The Great Explorer

Entry by: Tauren

7th October 2016
Courage is the preserve of the Fearful,
Not the Fearless

Noel went to bed a husband, and awoke a widower. This had come as a terrible shock to him not least because he`d always assumed that he`d die first, something he`d have been unsurprised to learn that May had also believed, and an event that had left him quite unprepared to deal with the outside world.

None of this he considered as he stood by the array of shopping trollies outside his local Lidl, euro coin in hand. It wasn’t his first time here, he`d visited many times before, but always, excepting yesterday, in the company of his wife.

May, like his mother, had had very traditional values and ideas on the separation of duties between man and wife, so closely paralleled were their opinions and so seamless was the handover from mother-in-law to daughter-in-law that he never even noticed the exchange on his wedding day.

He had gone shopping with her religiously every Friday after work, May had refused to learn how to drive, “man`s work,” she`d sniffed when he`d offered to teach her how, he`d collect the trolley and follow one pace behind as she loaded it with all the essentials, eyes downcast for fear she might think he was trying to usurp her authority.

She would carefully place each item in its preordained place within the wire framed carriage so that it could be unloaded in specific order onto the conveyor belt at the cash register, and then reloaded into the waiting bags, just as precisely.

After their first shopping trip as man and wife he`d made the mistake of attempting to help her unpack on their return home, she`d slapped the back of his hands, and in a harsh tone said, “Make yourself useful and mow the lawn.” After that he never interfered with the “System” she employed in distributing the chattels to the various cupboards of the kitchen, or “her domain” as he came to call it. Now without her he was bereft in more ways than one.

Yesterday, four days after she had passed, and a day after friends and family had stopped calling, some with platters of food, he had decided that he should venture to the supermarket, an opening foray as it were, and purchase some food for himself; it had not gone well.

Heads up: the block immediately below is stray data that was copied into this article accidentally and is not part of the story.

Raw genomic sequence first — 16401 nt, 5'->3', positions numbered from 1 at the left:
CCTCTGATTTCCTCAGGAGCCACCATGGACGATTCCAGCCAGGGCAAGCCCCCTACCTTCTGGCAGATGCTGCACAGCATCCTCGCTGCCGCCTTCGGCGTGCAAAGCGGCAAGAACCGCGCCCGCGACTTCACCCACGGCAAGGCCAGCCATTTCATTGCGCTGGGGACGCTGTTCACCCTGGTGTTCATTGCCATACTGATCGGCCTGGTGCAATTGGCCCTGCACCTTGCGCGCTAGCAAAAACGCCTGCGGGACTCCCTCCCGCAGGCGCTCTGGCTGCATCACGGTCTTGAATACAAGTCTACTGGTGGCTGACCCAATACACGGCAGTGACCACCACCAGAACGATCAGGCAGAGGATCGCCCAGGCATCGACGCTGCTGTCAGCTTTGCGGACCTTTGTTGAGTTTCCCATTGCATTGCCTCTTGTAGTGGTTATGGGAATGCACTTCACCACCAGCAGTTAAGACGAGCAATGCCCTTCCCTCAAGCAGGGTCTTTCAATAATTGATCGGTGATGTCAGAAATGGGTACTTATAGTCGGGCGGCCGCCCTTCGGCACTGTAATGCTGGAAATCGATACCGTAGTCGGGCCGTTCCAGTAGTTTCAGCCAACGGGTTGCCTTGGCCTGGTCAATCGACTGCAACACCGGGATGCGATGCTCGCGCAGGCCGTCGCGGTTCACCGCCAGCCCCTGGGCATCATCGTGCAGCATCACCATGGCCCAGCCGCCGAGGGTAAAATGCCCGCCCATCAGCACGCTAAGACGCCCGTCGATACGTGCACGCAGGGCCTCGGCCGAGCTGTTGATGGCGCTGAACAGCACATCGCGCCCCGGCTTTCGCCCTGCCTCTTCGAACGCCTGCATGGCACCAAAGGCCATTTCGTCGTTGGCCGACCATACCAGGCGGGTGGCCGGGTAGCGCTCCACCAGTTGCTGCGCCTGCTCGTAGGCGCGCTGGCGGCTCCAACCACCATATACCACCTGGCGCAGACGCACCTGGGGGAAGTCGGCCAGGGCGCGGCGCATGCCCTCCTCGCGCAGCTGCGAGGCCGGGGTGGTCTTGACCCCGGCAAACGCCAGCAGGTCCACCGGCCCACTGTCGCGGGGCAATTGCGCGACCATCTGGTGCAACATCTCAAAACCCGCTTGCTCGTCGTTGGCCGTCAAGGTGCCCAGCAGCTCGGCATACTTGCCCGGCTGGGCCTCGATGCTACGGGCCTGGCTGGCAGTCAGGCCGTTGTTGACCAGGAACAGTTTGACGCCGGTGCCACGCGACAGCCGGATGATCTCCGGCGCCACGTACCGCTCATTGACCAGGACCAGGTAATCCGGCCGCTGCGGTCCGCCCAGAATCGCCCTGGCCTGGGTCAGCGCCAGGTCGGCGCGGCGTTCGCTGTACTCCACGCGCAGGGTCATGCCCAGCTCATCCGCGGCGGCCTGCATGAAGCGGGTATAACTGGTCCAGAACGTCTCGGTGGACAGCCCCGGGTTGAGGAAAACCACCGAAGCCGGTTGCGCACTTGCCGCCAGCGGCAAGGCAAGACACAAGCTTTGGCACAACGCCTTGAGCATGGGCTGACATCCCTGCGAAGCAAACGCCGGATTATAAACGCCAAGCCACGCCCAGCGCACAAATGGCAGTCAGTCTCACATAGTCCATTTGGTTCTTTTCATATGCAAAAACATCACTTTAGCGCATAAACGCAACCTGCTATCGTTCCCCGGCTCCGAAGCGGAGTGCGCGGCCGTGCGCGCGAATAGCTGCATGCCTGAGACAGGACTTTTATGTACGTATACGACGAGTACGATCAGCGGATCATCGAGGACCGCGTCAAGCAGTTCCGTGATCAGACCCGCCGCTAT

It was not, he thought an ambitious project, he was a firm believer in walking before you attempt to run, and had decided to simply purchase a loaf of bread and some milk, perhaps if he were feeling adventurous he would buy a pound of butter as well, though he had checked the fridge and there was a half-pound still there, but really could you have too much butter? He didn’t think so; the trip had not gone to plan.

It had started off well enough; he had eschewed a trolley, thinking he only wanted two, maybe three items at most, and could surely carry them to the till. But it was when he reached the bread aisle that, as the saying goes, “No battle plan survives first contact with the enemy,” that it all went awry.

He found himself presented with an array of bread he had not expected, not just different suppliers, but an abundance of types of loaf; a panic attack ensued, made worse when he tried to escape the way he`d come in, finding that the doors wouldn’t open from the inside. Blindly he`d barged past the queue at the tills without so much as an excuse me, and had had to sit for a whole ten minutes in his car before the shakes subsided; today, out of necessity, he was determined to do better.

This morning, for the first time since childhood, he had poured himself a bowl of cereal; only to find himself out of milk. Toast was equally out of the question, what kind of philistine eats toast without tea, and who drinks tea without milk, he had felt like he`d fallen into one of those peculiar paintings where everything leads back to the same point, one without milk.

So, he had carefully inventoried the cupboards, a veritable Aladdin’s caves of wonders, full of can`s he was sure he`d never heard of, what were legume’s, he`d wondered, the picture on the tin being quite unhelpful. Eventually he`d settled on a system, he`d made a list of everything that appeared to be in short supply.